Positive brand equity enables a firm to make a higher margin on sales and reduce advertising and marketing costs. Brand equity is defined as the value of having a well-known brand name. It can be positive or negative. Apple, for example, maintains a high level of positive brand equity; its products are renowned for quality and its customers are fiercely loyal. On the other end of the spectrum, BP accumulated negative brand equity following its 2010 oil spill. Its name became synonymous with environmental destruction, and many customers made a conscious effort to avoid giving the company business.
When a company has positive brand equity, customers willingly pay a high price for its products, even though they could get the same thing from a competitor for less. Customers, in effect, pay a price premium to do business with a firm they know and admire. Because the company with brand equity does not incur a higher expense than its competitors to produce the product and bring it to market, the difference in price goes to margin. The firm's brand equity enables it to make a bigger profit on each sale.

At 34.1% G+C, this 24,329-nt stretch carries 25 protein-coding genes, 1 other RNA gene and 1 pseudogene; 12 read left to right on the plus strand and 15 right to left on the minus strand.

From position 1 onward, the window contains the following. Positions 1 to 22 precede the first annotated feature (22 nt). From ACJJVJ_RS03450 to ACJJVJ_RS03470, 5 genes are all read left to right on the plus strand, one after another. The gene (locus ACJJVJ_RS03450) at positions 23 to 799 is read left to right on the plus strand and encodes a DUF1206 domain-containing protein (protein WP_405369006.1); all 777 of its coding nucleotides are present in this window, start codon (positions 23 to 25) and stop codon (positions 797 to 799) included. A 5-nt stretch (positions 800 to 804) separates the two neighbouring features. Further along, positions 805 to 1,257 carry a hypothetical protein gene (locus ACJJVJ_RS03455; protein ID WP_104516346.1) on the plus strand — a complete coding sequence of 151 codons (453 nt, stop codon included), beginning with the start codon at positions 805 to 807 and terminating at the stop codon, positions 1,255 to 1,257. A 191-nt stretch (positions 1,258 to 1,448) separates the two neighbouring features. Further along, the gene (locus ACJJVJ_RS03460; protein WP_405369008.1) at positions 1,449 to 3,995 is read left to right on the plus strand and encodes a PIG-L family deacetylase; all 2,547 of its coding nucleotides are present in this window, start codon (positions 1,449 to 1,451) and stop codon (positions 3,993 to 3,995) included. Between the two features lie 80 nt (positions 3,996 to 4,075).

Another benefit of successful branding is not having to work as hard, or spend as much money, on marketing. A company with a great reputation has thousands of customers on the streets spreading the word for it. Compared to a lesser-known or less-reputable competitor, the firm with brand equity has less need to use marketing channels such as television, radio and search engine marketing to spread its message. Its customers are doing that for free.